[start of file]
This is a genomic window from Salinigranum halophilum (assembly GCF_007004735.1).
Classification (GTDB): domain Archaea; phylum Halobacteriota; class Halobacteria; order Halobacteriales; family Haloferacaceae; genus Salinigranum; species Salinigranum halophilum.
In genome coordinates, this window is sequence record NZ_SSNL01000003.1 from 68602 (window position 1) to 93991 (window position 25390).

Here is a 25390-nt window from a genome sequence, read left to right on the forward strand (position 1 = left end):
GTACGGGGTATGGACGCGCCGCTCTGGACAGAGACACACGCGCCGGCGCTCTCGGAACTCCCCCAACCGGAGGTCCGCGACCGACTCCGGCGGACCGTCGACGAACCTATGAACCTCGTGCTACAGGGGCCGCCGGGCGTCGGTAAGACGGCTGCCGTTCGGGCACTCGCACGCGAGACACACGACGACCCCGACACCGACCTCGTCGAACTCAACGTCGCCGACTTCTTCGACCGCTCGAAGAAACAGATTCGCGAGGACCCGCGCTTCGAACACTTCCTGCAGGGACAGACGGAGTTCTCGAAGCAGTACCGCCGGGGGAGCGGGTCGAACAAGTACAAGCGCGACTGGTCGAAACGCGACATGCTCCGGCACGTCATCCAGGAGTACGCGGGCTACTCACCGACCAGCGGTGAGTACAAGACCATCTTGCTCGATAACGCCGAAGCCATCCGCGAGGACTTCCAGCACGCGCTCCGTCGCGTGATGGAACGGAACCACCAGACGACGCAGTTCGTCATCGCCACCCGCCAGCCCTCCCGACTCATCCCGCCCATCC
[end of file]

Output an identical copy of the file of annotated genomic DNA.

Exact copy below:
This is a genomic window from Salinigranum halophilum (assembly GCF_007004735.1).
Classification (GTDB): domain Archaea; phylum Halobacteriota; class Halobacteria; order Halobacteriales; family Haloferacaceae; genus Salinigranum; species Salinigranum halophilum.
In genome coordinates, this window is sequence record NZ_SSNL01000003.1 from 68602 (window position 1) to 93991 (window position 25390).

Here is a 25390-nt window from a genome sequence, read left to right on the forward strand (position 1 = left end):
GTACGGGGTATGGACGCGCCGCTCTGGACAGAGACACACGCGCCGGCGCTCTCGGAACTCCCCCAACCGGAGGTCCGCGACCGACTCCGGCGGACCGTCGACGAACCTATGAACCTCGTGCTACAGGGGCCGCCGGGCGTCGGTAAGACGGCTGCCGTTCGGGCACTCGCACGCGAGACACACGACGACCCCGACACCGACCTCGTCGAACTCAACGTCGCCGACTTCTTCGACCGCTCGAAGAAACAGATTCGCGAGGACCCGCGCTTCGAACACTTCCTGCAGGGACAGACGGAGTTCTCGAAGCAGTACCGCCGGGGGAGCGGGTCGAACAAGTACAAGCGCGACTGGTCGAAACGCGACATGCTCCGGCACGTCATCCAGGAGTACGCGGGCTACTCACCGACCAGCGGTGAGTACAAGACCATCTTGCTCGATAACGCCGAAGCCATCCGCGAGGACTTCCAGCACGCGCTCCGTCGCGTGATGGAACGGAACCACCAGACGACGCAGTTCGTCATCGCCACCCGCCAGCCCTCCCGACTCATCCCGCCCATCC